What can be patented?

Your work is patentable if it meets 5 criteria:

  1. Patentable Subject Matter: Process, machine, article of manufacture, composition of matter, improvement of any of these.

    What is not Patentable: Laws of nature, physical phenomena, Abstract ideas, Literary (dramatic, musical, and artistic works), those inventions that are useful or offensive to the public.

  2. Utility: What is the purpose of your innovation? Do you, as the inventor, still need to find its function? Before applying for a patent your innovation requires a use, function, or purpose. It can not be determined, or researched more during the patent process. You invention is not required to be made, built or constructed to be patented, but its use must be predetermined.
  3. Novelty: Is your innovation new and original? Has your idea already been patented, printed, or in use for over a year? If your idea is to be patented it must not be in use for up to a year of the filing. Your innovation should be new and innovative. Initially it should be something that others have not already processed and patented.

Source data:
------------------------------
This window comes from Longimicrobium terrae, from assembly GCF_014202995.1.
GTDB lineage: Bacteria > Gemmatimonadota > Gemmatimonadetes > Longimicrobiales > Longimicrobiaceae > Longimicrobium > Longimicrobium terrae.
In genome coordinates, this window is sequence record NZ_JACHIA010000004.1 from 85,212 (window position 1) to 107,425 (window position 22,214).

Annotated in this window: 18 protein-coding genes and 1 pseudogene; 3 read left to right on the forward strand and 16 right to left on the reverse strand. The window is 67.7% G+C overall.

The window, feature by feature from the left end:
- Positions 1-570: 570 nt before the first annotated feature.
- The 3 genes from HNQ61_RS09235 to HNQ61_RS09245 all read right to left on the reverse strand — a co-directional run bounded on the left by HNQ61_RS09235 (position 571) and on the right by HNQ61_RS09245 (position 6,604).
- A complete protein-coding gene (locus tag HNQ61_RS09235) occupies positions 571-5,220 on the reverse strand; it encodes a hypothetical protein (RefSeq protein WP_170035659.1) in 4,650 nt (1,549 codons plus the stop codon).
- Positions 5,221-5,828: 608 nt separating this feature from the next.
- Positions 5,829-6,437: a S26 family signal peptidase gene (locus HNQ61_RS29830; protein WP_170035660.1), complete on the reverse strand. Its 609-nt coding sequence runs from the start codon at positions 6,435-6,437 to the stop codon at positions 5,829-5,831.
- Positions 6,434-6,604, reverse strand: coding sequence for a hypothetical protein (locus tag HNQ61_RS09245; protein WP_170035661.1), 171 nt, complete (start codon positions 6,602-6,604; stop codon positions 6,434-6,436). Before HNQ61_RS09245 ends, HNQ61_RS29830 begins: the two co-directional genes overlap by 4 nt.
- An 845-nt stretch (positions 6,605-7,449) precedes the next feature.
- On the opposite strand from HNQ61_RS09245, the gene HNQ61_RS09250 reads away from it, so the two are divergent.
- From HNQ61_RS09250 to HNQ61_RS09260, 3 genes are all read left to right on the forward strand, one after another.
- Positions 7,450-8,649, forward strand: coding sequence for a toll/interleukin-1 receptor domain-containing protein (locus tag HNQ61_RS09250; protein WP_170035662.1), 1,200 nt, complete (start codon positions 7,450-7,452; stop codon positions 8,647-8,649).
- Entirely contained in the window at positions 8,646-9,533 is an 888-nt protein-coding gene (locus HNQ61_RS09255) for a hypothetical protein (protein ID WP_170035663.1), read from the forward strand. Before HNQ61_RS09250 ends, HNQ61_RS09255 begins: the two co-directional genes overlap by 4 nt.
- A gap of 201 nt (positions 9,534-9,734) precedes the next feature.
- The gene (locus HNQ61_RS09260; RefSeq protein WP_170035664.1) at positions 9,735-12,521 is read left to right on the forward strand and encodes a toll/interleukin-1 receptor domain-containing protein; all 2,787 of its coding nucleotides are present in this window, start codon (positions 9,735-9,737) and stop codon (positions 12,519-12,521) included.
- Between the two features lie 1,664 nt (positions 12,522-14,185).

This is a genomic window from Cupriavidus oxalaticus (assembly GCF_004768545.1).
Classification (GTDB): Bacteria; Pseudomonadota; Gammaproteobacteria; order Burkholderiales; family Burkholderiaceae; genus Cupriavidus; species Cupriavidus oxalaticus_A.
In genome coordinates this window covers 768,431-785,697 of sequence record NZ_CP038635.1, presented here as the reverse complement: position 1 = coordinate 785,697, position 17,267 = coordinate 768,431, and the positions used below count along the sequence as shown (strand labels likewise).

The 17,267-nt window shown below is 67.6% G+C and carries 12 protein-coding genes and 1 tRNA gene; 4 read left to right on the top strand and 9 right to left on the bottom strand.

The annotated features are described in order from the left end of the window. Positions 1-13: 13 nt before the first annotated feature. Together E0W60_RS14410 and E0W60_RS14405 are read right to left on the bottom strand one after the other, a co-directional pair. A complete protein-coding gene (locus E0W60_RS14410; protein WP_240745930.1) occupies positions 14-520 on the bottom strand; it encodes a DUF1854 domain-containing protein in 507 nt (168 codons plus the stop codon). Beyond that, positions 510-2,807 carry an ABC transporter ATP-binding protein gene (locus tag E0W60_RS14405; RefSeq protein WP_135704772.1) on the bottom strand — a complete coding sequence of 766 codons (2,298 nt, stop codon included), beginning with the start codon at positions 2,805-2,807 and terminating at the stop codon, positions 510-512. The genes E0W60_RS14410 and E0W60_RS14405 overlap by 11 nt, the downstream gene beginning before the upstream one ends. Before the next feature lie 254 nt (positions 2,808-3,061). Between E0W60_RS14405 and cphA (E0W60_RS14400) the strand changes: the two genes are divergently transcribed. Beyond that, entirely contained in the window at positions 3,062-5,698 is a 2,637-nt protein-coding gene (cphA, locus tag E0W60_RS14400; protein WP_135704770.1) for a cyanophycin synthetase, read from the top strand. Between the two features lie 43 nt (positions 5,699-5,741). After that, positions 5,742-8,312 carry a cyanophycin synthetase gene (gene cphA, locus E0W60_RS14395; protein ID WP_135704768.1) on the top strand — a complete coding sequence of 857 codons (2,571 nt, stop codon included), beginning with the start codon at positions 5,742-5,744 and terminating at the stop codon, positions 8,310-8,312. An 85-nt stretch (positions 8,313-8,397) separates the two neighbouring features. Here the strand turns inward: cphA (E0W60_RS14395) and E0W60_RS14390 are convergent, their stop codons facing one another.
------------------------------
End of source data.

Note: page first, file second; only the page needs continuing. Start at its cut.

4. Nonobviousness: Does your innovation take the extra step? Does it take your field one notch further? Your innovation must have a non-obviousness aspect to construct its patent. The innovation must be novel and bring your studies to a new level that it has yet to be reached. Therefore, it must be useful to your field and be an additive to the process of your research or innovation.
  5. Describable : Do you know the specific way to enact your invention? Can you describe it in detail? The requirement to be able to describe your innovation in complete confidence, with precise detail so that someone in your field could repeat the process, is required of you to achieve a patent.